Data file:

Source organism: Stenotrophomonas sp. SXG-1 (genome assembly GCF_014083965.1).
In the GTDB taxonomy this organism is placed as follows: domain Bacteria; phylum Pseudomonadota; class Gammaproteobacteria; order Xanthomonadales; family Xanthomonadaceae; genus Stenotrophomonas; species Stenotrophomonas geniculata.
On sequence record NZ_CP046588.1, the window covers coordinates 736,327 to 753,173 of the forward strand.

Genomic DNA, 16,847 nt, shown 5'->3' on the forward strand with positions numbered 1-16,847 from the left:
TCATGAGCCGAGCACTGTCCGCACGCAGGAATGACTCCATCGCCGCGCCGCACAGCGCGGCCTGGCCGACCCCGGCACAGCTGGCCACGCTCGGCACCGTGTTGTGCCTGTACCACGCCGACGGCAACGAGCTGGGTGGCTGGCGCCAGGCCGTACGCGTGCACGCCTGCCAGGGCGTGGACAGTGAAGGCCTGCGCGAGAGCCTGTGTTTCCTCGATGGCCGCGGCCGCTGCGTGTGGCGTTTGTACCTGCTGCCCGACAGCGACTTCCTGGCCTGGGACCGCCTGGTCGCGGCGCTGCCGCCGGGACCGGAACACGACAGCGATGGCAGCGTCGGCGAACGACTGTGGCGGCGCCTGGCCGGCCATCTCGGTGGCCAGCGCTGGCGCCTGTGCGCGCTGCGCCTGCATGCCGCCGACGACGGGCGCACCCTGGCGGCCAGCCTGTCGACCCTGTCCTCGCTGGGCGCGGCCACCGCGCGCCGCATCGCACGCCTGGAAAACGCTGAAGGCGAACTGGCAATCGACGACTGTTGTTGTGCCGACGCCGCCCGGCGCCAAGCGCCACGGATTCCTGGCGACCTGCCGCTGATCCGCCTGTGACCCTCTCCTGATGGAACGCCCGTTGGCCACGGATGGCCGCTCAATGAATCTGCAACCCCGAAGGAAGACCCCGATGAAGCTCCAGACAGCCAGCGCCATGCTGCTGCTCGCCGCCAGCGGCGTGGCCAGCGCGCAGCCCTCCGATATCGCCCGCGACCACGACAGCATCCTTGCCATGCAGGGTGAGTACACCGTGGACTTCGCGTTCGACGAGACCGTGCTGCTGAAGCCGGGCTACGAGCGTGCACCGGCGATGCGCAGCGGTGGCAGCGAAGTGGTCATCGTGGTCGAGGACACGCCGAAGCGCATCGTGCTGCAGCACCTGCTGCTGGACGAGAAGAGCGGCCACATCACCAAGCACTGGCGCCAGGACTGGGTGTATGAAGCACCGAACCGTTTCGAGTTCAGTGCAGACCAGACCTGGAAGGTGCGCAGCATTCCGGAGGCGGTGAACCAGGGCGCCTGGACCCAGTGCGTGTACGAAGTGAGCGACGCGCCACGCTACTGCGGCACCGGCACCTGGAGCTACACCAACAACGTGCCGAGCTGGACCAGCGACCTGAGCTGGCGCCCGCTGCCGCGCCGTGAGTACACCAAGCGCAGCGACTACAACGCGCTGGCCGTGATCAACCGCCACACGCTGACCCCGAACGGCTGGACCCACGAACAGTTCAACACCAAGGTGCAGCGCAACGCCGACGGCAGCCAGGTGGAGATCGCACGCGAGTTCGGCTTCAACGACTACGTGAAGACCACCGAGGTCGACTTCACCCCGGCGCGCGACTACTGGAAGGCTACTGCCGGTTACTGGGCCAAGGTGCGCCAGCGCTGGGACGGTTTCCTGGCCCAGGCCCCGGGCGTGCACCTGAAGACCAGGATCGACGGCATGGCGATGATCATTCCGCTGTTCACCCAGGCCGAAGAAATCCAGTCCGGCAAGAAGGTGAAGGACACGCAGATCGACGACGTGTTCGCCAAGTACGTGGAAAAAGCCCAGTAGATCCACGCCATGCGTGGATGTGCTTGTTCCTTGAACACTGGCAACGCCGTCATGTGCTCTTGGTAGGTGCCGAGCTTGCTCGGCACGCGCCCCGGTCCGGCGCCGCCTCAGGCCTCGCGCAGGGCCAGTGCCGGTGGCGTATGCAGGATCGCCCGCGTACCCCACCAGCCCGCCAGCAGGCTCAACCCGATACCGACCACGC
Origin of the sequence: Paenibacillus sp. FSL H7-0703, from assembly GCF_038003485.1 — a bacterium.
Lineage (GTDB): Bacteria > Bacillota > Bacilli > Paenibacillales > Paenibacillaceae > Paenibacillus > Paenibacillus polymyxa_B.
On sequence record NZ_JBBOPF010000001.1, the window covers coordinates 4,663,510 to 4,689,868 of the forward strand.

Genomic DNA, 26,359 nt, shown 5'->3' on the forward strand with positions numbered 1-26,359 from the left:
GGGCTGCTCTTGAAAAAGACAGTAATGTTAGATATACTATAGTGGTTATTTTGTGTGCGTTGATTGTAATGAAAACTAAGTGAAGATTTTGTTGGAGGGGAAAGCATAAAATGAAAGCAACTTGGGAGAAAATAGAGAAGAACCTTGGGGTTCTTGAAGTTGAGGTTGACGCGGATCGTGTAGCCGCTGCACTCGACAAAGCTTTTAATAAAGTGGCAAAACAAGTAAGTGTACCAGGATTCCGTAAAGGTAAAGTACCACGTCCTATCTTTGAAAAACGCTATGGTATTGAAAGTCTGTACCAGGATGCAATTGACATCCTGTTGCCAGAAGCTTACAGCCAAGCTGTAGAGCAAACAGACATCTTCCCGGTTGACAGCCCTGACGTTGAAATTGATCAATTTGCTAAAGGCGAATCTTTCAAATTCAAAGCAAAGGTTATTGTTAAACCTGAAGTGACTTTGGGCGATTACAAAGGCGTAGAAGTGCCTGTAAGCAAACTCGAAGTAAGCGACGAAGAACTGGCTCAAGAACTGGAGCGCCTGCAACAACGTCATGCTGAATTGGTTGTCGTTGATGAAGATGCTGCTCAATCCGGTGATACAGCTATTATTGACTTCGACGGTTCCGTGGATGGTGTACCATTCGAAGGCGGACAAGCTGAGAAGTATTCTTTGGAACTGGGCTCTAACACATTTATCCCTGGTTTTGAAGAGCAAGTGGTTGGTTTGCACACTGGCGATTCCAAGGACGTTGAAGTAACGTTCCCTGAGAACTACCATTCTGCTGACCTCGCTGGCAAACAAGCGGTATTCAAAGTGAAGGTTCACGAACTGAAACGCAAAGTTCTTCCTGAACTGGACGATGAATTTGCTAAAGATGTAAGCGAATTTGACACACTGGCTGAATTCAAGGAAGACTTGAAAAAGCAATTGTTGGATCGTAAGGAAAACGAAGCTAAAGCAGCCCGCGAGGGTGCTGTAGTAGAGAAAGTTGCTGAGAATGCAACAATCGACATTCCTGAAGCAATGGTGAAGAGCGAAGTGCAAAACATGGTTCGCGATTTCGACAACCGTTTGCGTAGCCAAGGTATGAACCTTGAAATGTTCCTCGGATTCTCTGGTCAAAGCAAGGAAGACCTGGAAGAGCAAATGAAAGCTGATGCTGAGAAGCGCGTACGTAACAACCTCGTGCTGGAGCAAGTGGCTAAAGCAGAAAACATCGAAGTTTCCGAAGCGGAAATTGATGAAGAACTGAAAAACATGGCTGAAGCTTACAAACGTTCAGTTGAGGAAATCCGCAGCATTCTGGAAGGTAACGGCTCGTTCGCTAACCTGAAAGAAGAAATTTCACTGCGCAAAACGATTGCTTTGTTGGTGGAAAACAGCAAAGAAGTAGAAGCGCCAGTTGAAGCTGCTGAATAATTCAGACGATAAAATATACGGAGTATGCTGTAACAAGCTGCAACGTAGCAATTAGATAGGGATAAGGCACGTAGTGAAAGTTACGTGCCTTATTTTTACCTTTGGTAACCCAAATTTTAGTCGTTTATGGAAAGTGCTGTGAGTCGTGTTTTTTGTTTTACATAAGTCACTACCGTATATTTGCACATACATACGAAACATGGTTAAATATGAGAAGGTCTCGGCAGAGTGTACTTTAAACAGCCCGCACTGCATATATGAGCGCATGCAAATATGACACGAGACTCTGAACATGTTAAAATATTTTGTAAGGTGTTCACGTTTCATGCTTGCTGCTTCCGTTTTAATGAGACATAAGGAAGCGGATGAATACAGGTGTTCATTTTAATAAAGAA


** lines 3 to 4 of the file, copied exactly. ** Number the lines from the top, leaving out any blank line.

On sequence record NZ_CP046588.1, the window covers coordinates 736,327 to 753,173 of the forward strand.

Genomic DNA, 16,847 nt, shown 5'->3' on the forward strand with positions numbered 1-16,847 from the left: